Observations & Insight
Wizards of Today’s Markets: Jack Schwager, Part 1
We recently ran our third “Wizards of Today’s Markets” Q&A, rounding off our trio of Chicago trading legends with TransMarket Group’s Ray Cahnman. To close out the series, we thought it would be fitting to talk with the originator of the “Market Wizards” moniker himself, Jack Schwager.
Jack authored “Market Wizards”—a series of interviews with some of the most successful traders in a variety of different markets—in 1989 after publishing the more technical “A Complete Guide to the Futures Markets” in 1984 (a revised version of which is coming out this year). Since then, he has followed up with more additions to the Market Wizards series, including “The New Market Wizards” (1992), “Stock Market Wizards” (2001) and “Hedge Fund Market Wizards” (2012). Therefore, we think it’s safe to say that Jack has interviewed more successful traders in depth than any other person.
Options Are Pricing In One of the Biggest Stock Moves on Record for the Election
Julie Verhage and Luke Kawa – Bloomberg
Get ready for some volatility. With polls opening nationwide in less than 24 hours, Wall Street is trying to grapple with what different election outcomes would mean for markets across the globe. If options markets are correct, the S&P 500 could move 3.7 percent, or roughly 80 points, the day after the election.
Hedging activity rises as odds on Donald Trump win fall
Joe Rennison – Financial Times
Investors have rushed to protect their portfolios against market turmoil that could follow a surprise US presidential election result, with trading in futures and options contracts rising sharply. A number of measures of investor nervousness have climbed as polls have recently narrowed between Hillary Clinton and Donald Trump. While the entire first week of October saw just 10m US equity options contracts transacted, that level was surpassed by Tuesday last week.
Election At Top of Market’s Mind, But More Earnings Could Keep Things Humming
JJ Kinahan – Forbes
After a rough week and a spike in volatility ahead of this coming Tuesday’s U.S. election, expect the focus to be all election all the time as the new week starts.
Heading into voting, we’ve seen the CBOE’s VIX come to life, rising to four-month highs as the S&P 500 (SPX) sold off. VIX is up 70% over the last few weeks. There’s a lot of nervousness about the election, both the presidential and Congress components, and the protective instinct appears heightened. People have woken up to the fact that this election could go either way, and the market is starting to tell us that the race for the White House appears to have tightened.
Election Update – Volatility Still Abundant Despite S&P 500 Rally
Russell Rhoads – CBOE Options Hub
As I write this the S&P 500 is up 40.00 points on the nose and volatility is dropping. I ran a quick update on different charts I have been using to discuss the markets and the election. All three appear to be saying despite the stock market rally, there’s still some uneasiness with respect to tomorrow’s election.
Election-inspired stock market volatility is overblown
Wallace Witkowski – MarketWatch
Investors might want to take a break from the polls and position themselves to ride out what’s likely to be a short burst of volatility after Tuesday’s presidential election.
****SD: Also see Investopedia’s High Anxiety: Why VIX Jitters May Be Overblown (VIX)
Gold Investors Shift Gears As Election Volatility Spikes
Tim Puko and Stephanie Yang – WSJ
The U.S. presidential election is chasing some commodities investors out of gold futures because of high volatility and rising costs.
Gold has been at the center of election-related trading, along with the dollar, the peso and other currencies tied to how investors expect a new president to impact global markets. In the past 10 days, gold has had a series of swings coinciding with revelations about an FBI investigation of Hillary Clinton.
Comparing the Election to Brexit
Bob Lang – CBOE Options Hub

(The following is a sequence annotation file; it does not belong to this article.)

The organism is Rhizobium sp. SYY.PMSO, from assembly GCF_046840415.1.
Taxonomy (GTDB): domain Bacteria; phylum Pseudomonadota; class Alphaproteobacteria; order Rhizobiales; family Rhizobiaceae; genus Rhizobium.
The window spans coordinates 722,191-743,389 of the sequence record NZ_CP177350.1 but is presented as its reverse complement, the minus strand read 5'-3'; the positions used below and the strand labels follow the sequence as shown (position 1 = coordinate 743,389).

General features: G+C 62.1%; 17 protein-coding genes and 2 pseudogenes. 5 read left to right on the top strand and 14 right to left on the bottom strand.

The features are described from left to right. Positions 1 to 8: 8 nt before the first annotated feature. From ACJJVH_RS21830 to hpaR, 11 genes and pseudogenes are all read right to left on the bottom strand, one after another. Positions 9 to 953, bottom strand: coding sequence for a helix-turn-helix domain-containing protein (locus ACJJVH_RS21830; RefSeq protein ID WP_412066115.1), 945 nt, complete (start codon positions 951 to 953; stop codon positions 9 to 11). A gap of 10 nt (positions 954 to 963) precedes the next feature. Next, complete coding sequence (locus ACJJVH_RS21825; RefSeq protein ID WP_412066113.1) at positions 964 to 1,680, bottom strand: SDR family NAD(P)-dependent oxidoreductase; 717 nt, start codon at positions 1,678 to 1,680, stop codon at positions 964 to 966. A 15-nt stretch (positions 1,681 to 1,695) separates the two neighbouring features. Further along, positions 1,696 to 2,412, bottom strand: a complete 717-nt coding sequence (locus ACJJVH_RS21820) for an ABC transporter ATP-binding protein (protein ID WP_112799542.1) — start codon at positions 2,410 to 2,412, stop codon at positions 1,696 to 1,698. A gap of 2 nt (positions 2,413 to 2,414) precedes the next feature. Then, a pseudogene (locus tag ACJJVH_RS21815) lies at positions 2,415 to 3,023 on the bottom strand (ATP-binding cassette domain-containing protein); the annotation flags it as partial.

From a market perspective, the outcome for this week’s election is similar to the brexit vote in United Kingdom earlier this year. That is, a binary event where one extreme outcome is likely to trigger several emotional responses. Remember much of the worry over brexit prior to that critical vote? Wait, there was none? No, I don’t remember it, either. Leading up to the brexit the polls seemed to be convinced voters would not push the referendum through.
Brexit 2.0? Quantifying the Overnight Election Risk to Bulls
Todd Salamone – Schaeffer’s Research
Perhaps with Halloween just passing, it was appropriate that “scared” traders and investors took center stage last week with the 2016 presidential election imminent. Selling and hedging activity predominated as various polls revealed that Donald Trump was narrowing the gap on Hillary Clinton. As a result, the SPDR S&P 500 ETF Trust (SPY – 208.55) finally moved out of a seven-week trading range, breaking below potential support in the $210 area. In fact, a new streak occurred — nine consecutive losing days.
VIX Sets New Record With 9 Up Days In A Row
Bill Luby – Investing.com
Over the course of the past few days I have been tracking the slow grind upward in the VIX on Twitter, noting that it had been up seven, eight and eventually nine (as of Friday) days in a row. As the VIX is a mean reverting animal, I find it interesting that until Friday, the VIX had never risen for nine consecutive days in 27 years of VIX data.
****SD: As of this writing the VIX is down 16.7 percent to around 18.7. Price Action Lab makes a good point in the following piece about the S&P’s losing streak last week — The Nine-Day Losing Streak In S&P 500 Is A Random Pattern
VIX: Fear Gauge Or Election Protection?
Peter Tchir – Forbes
Prior to this week, the last time the VIX index closed above 20 was in June, just ahead of Brexit. There are some who are looking at the rise in VIX ahead of Brexit and are seeing a lot of similarities to this time. Primarily, that once the election is over, much of the uncertainty surrounding the markets will dissipate and stocks can rally.
Virtu sees trading income plummet amid ‘depression’ of volatility
Hayley McDowell – The Trade
Market maker Virtu Financial reported its net trading income in the third quarter this year dropped almost 25% to $157 million, amid a depression in market volatility over the last three months.
Citadel taps rival for COO of market-making unit
Citadel, Kenneth Griffin’s Chicago-based investment group, has hired a new chief operating officer for its fast-growing market-making unit.
Tishman Speyer Announces Lease Transaction for OCC at The Franklin
Holly Duran Real Estate Partners LLC – PRNewswire
Tishman Speyer, one of the world’s leading real estate developers and owners, today announced that it has signed OCC, the world’s largest equity derivatives clearing organization, to a long-term lease for approximately 105,000 square feet at The Franklin, a class A office complex that recently underwent a complete repositioning and lobby redevelopment in Chicago’s West Loop.